I couldn’t help it — my face split into a grin at the sight before me; it was my Mamí standing at the kitchen stove like she has everyday since I’ve known her (and long before), spatula in hand and aceite sizzling in the pan. What made me smile wasn’t this scene particularly, something that had become so normal over the past two months, but what was cooking in the pan. The smell wafted over from my place at the kitchen door, and I could just make out a plate piled high with the recipe I had shown her just a few short weeks earlier — french toast.
When I first regaled my host family with stories of sweet and flaky bread topped with syrup and served piping hot with powdered sugar on top, I’m not sure what came to their minds. When I describe it this way, it just sounds very… American; I mean, just take a look at state fairs across the nation — fried cheesecake, anyone? But after I finished my story, I informed them I would like to make it for them to try. They were enthusiastic about this proposal, and since it would only cost about eight eggs, half a cup of milk, some sugar, and a loaf of bread, we set to work the very next day.
Teaching my chicos how to say different nationalities in English.
While I made the batter, my aunt and brother watched. I told them stories about how me and my best friend had made and eaten an entire loaf of french toast by ourselves not once, not twice, but too many times. Or how every time we make pancakes, it somehow turns into her making the pancakes while I watch and criticize lest she burn any. Right around the time the batter was done and I began to fry the french toast, my mother came in to watch; it
was about this time that I realized I did not know how to say french toast in Spanish, and about this time she asked for the name of this interesting concoction. Without any delay, I responded with a not-entirely-incorrect answer: “pan de frances.”
…Okay, so maybe french bread is an entirely different type of food, but hey, I was on the right track!
Part of the reason I was so happy when I saw my mother hard at work, cooking a recipe I had taught her, was due to the implications of it. When I had first landed in Ecuador, I was shocked at the amount of history and culture I did not understand; when I arrived to my host family, I felt culturally ignorant, about both theirs and mine. What could I teach them about a country I had begun to feel so disconnected from? I felt like my culture was only about commercialized Christmases, watered-down relationships, and hateful beliefs. Even though I thought I could see right through the media’s skewed depictions of the polarization of the USA, I felt like there was still a grain of truth hidden in the tall grasses of their deceit.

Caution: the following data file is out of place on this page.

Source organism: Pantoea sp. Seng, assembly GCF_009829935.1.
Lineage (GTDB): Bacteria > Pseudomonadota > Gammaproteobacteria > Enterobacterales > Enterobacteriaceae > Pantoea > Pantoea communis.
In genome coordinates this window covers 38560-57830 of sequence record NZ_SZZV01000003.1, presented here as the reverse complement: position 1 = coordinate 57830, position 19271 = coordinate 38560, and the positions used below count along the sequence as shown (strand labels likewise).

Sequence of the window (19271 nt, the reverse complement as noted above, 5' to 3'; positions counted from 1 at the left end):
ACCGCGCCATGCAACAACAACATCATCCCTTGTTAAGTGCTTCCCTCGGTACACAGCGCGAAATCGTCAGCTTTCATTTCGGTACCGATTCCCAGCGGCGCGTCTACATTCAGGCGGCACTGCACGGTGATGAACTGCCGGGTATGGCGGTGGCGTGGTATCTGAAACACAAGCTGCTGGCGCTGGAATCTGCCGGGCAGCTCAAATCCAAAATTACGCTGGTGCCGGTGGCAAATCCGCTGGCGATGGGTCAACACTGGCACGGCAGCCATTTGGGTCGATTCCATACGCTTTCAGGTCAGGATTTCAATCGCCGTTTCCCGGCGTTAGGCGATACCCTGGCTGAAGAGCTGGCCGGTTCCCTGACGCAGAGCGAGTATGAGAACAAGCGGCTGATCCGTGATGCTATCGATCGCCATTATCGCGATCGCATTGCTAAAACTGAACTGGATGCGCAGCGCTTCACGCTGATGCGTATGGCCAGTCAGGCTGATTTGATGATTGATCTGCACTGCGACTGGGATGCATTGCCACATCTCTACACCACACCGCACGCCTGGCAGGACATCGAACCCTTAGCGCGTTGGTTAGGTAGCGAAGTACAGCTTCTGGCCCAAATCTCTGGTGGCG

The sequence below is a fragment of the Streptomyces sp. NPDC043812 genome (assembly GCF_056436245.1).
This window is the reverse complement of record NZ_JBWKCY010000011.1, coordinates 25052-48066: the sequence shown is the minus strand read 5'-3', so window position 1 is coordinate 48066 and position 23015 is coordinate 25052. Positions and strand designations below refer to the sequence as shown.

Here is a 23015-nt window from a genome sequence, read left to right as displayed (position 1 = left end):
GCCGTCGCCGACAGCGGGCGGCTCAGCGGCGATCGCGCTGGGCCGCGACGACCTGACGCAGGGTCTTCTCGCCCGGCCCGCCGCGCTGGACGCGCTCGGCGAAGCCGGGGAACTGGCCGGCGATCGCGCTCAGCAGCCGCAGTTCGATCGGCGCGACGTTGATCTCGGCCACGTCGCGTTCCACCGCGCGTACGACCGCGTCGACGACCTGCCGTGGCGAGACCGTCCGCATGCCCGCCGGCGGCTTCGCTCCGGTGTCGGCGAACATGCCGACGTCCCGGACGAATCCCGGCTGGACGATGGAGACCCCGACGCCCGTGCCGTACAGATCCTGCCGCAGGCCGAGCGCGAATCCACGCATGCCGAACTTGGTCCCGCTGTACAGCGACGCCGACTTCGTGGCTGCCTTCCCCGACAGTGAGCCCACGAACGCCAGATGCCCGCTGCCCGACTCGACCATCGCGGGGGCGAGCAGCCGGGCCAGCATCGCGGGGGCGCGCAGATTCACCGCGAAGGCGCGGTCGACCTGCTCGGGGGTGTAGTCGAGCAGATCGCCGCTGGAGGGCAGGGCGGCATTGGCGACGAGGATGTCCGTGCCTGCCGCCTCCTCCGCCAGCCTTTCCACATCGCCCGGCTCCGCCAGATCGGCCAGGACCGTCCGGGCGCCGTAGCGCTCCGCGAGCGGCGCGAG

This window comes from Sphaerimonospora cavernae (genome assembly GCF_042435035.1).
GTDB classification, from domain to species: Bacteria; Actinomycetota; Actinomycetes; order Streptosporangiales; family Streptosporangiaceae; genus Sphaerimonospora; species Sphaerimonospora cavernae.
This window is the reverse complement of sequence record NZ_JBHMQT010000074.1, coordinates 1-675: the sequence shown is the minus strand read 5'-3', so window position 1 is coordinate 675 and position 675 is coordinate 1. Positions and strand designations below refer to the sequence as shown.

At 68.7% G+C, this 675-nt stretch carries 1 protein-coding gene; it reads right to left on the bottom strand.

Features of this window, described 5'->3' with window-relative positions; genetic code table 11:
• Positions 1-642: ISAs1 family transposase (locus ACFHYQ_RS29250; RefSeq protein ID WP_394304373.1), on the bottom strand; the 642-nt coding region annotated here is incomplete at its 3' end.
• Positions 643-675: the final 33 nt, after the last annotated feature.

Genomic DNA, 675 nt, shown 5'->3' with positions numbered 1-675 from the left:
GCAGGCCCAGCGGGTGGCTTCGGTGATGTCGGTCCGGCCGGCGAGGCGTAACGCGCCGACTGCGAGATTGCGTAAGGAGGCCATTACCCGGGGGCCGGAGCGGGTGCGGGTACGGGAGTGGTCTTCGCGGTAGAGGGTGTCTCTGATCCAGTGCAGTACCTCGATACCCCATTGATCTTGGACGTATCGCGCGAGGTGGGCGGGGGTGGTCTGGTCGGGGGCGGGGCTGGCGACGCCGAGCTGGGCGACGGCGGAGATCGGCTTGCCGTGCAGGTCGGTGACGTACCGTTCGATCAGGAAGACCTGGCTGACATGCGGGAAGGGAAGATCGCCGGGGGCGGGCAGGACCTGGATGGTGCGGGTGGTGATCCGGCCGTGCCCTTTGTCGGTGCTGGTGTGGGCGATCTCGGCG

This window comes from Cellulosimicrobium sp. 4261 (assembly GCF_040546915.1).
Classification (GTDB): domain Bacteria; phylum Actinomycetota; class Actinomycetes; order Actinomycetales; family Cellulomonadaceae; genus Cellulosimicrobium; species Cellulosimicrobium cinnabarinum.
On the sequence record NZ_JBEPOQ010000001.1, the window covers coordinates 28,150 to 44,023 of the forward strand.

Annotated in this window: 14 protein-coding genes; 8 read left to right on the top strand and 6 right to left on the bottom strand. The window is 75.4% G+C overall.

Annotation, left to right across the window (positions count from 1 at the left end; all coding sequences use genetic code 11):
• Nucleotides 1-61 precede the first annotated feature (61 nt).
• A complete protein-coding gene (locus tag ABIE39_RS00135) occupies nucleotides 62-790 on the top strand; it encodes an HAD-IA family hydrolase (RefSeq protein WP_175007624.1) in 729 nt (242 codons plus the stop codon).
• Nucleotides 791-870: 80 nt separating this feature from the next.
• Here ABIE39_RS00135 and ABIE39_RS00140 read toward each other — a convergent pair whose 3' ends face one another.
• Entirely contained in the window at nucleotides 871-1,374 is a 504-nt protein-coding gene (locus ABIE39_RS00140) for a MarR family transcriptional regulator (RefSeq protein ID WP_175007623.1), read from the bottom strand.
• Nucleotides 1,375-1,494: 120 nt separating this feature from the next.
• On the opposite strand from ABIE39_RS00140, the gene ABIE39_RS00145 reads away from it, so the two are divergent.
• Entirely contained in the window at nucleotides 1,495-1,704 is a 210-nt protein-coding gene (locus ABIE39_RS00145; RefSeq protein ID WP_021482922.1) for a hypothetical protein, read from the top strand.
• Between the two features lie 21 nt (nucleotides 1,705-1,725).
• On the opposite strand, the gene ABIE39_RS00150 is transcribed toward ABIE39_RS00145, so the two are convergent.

Realizing that perhaps I did have something to teach about my culture that didn’t play into the negative stereotypes about lazy, hateful Americans was relieving. Sure, it seems like a simple enough idea that stereotypes are wrong 99.9% of the time, but it wasn’t just about that. It was about taking a step back from my own country to see both it’s faults and freedoms; it was about realizing that I had become ungrateful for the opportunities I had been afforded when millions of other people would never even glimpse them. I had placed Ecuador on a pedestal for the simple fact that I had not yet seen the dark side of it — I had not yet seen the poverty, the in-opportunity, the religious oppression, like I had in the USA. But instead of comparing apples to apples, I was comparing every negative connotation of the USA to every positive experience I had in Ecuador. For the first few weeks, I had been enamored with the new country I was living in; it was literally like the honeymoon phase of a relationship.
A rainbow in front of my house.
But I’ve never been a person to live in the grays of life; it’s always been a struggle to remind myself that a person is not entirely bad, or that there are shades of morality. However, isn’t challenging the thought that the world only lives in black and white necessary for us to evolve as a society? Already our generation and generations before us have been leading the fight — just look at how we’ve pushed for the acceptance of the gender and sexuality spectrums. Of course, the gray area is always scarier than an absolute truth; but absolute truths and blanket statements are never truthful, whether or not it’s a far-right conservative spouting about immigration, or a far-left liberal protesting about gun laws.
So, although yes, I did not at first realize that french toast is technically my culture, I did realize something even greater in that moment; I realized not only the personal benefit, but the broader impact of cultural diffusion. In that moment, my recipe was no longer labeled as “other” or “strange,” but simply a delicious meal to share with my family. It didn’t represent a specific culture anymore; it represented the blended ideals of a global perspective, a perspective necessary to analyze the highs and lows of each action and reaction — a perspective necessary to realize the commonality of the human experience.